Bribery and extortion in international business: Ethical perceptions of greeks compared to americans [Book Review]

Journal of Business Ethics 14 (4):249 - 264 (1995)
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Abstract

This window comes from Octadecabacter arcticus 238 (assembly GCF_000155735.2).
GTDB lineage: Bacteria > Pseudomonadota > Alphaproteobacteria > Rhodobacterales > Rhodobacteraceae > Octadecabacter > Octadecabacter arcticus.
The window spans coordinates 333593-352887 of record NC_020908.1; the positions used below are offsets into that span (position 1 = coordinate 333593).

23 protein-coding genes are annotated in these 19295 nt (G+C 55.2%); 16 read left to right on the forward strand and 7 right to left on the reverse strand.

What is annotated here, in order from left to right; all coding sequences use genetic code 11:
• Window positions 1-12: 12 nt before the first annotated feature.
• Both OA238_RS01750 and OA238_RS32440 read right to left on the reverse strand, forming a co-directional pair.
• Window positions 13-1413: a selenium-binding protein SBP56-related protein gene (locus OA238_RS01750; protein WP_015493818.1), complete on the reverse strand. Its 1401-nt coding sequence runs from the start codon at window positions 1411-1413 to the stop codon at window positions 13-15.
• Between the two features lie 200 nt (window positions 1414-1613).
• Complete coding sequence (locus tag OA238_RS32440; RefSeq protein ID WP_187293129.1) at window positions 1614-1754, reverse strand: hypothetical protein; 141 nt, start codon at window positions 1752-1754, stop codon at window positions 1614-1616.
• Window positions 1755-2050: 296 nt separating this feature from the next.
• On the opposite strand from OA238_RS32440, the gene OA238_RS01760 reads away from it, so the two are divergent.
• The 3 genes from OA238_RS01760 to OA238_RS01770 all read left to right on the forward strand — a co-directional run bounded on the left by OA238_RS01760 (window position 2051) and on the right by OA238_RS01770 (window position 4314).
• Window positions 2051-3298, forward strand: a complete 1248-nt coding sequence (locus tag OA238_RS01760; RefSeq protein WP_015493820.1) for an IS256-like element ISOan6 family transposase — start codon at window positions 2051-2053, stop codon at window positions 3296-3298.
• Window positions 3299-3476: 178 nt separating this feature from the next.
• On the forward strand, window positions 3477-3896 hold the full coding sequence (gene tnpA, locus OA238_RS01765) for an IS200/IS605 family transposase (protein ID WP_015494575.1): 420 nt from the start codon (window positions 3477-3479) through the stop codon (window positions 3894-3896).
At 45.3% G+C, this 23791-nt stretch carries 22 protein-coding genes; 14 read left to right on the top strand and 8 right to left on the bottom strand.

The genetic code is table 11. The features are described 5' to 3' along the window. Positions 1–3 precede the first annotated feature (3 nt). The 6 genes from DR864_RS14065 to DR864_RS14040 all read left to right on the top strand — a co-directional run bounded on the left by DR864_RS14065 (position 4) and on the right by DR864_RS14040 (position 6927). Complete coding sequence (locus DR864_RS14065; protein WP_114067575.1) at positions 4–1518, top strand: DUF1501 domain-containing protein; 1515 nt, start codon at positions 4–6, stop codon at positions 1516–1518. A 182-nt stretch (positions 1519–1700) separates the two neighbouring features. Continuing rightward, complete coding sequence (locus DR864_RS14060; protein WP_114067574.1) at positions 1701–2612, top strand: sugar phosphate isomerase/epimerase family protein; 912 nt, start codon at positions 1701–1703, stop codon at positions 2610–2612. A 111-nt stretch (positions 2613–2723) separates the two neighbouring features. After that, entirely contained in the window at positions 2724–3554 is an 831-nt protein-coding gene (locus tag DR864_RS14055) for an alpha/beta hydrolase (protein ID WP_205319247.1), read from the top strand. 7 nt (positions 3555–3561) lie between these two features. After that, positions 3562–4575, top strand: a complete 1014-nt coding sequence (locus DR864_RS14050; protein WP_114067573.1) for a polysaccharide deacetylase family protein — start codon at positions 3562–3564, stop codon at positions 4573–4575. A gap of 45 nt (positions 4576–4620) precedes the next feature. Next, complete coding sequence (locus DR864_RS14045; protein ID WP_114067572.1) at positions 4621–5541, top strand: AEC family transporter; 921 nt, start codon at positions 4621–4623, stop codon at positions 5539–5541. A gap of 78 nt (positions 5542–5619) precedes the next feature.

This study investigates the differences in he way bribery and extortion is perceived by two different cultures — American and Greek. Two hundred and forty American business students and two hundred and four Greek business students were presented with three scenarios describing a businessman offering a bribe to a government official and three scenarios describing a businessman being forced to pay a bribe to an official in order to do business. The Reidenbach-Robin instrument was used to measure the ethical reactions of the two samples to these scenarios. Results indicate that ethical reactions to bribery and extortion vary by (a) the nationality of the person offering the bribe, and (b) the country where the bribe is offered. In addition, Greeks perceived some of the scenarios as being less unethical than did Americans.

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